“Soldiers, imitate this noble example…”: Lee, Beauregard and reenlistment

On this day (February 3) in 1864, General Robert E. Lee’s Headquarters of the Army of Northern Virginia issued General Orders No. 14, which read in part:

The commanding general announces with gratification the re-enlistment of the regiments of this army for the war, and the re-iteration of the war regiments of their determination to continue in arms until independence is achieved. This action gives new cause for the gratitude and admiration of their countrymen. It is hoped this patriotic movement, commenced in the Army of Tennessee, will be followed by every brigade of the Army of Northern Virginia, and extend from army to army until the soldiers of the South stand in one embattled host determined never to yield.

The troops which initiated this movement, so honorable to themselves and so pleasing to the country, are Hart’s (South Carolina) battery, Battle’s (Alabama) brigade, Doles’ (Georgia) brigade, Ramseur’s (North Carolina) brigade, Johnston’s (North Carolina) brigade, Daniel’s (North Carolina) brigade, the Eleventh and Eighth Alabama Regiments, and the Forty-seventh Regiment North Carolina troops.

Soldiers, imitate this noble example and evince to the world that you never can be conquered. The blessing of God upon your undaunted courage will bestow peace and independence to a grateful people.

A few days later, February 8, General P.G.T. Beauregard issued this notice from his headquarters in Charleston:

Soldiers of the Department of South Carolina, Georgia, and Florida: The term of service of some of you is about to expire. You must have observed from the newspapers of your country that your brothers in arms of the veteran armies of Northern Virginia and of Tennessee have re-enrolled, as was to be expected of such men, by entire companies, battalions, regiments, and brigades, proudly retaining the organizations intact under which they have won renown. Will the men who have defended Forts Sumter and Moultrie and Battery Wagner fail to follow these examples of soldierly patriotism?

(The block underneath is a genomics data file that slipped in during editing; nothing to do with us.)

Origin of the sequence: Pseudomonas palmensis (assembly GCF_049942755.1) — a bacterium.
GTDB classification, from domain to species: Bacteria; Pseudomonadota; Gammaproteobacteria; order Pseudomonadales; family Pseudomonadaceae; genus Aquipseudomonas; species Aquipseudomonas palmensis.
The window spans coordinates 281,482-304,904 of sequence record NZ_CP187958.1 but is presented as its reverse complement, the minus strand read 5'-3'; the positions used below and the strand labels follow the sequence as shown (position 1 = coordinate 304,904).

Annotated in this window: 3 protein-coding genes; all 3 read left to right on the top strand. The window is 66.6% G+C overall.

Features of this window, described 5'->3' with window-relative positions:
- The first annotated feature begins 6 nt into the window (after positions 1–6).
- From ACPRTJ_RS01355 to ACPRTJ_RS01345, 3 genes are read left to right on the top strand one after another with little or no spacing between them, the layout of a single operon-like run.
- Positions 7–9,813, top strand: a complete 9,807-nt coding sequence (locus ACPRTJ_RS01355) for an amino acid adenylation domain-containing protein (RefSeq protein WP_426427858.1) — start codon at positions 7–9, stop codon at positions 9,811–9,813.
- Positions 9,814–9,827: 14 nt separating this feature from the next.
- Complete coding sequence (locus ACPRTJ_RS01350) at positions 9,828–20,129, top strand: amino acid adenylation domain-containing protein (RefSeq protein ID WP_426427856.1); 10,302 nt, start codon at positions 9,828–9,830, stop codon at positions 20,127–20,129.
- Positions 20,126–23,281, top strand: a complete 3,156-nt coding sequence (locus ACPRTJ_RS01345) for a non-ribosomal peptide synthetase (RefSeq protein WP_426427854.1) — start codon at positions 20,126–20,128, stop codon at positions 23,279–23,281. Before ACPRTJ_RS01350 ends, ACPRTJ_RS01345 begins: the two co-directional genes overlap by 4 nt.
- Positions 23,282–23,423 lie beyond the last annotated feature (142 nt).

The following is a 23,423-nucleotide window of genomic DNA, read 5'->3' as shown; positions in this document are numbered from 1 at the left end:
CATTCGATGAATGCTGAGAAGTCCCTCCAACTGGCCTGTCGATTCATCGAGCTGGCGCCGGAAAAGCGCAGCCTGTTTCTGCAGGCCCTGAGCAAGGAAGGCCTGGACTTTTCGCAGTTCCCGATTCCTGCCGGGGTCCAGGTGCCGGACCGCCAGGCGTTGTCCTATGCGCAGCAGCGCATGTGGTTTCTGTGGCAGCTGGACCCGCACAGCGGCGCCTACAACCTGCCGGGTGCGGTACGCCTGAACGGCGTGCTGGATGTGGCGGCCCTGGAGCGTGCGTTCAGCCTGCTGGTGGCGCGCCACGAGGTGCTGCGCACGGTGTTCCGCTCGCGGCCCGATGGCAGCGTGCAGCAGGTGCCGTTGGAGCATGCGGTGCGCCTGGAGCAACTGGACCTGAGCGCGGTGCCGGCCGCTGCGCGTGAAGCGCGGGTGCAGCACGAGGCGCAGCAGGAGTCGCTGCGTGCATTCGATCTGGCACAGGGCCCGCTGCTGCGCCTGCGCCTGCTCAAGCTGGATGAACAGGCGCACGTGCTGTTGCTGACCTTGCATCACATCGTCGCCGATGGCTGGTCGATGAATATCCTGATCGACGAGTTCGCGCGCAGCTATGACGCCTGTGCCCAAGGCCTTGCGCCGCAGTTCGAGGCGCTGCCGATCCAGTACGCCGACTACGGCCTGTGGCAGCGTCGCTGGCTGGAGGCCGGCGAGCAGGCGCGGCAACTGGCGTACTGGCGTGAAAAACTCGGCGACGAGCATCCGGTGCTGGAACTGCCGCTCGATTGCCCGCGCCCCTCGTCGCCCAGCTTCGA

These two encouragements offer proper points of comparison with Federal efforts at the same time, particularly in the Army of the Potomac.  The Confederate appeals are focused at the unit level, with appeals upon the individuals pride of their unit.

Beauregard encountered, at this time, a problem unknown to Lee.  In the summer of 1863, the Confederate government authorized six-month emergency call-ups of state troops in South Carolina, Georgia, and Florida.  These troops were little more than militia and temporary formations.  But their presence allowed Beauregard to shift veteran organizations to meet the threat at Charleston.  The presence of those emergency units pulled men out of the pool of potential volunteers and conscripts.  Furthermore, the governors of the respective states considered the troops to be “theirs” and bound to the defense of the state.

In January and February 1864, the enlistments of the men in those six-month units was due up.  So should those emergency formations be retained as units in support of Beauregard’s command, but as “state” units?  Should those units be demobilized, with the men, before being allowed to return home, assessed by the conscription systems?  And if the six-month men were reenlisted, who should get the pick of the men?  After all, Lee was already complaining that Beauregard’s regiments were getting too big at the expense of the Army of Northern Virginia.

(Citations from OR, Series I, Volume 33, Serial 60, pages 1144-5; Volume 35, Part I, Serial 65, page 577.)

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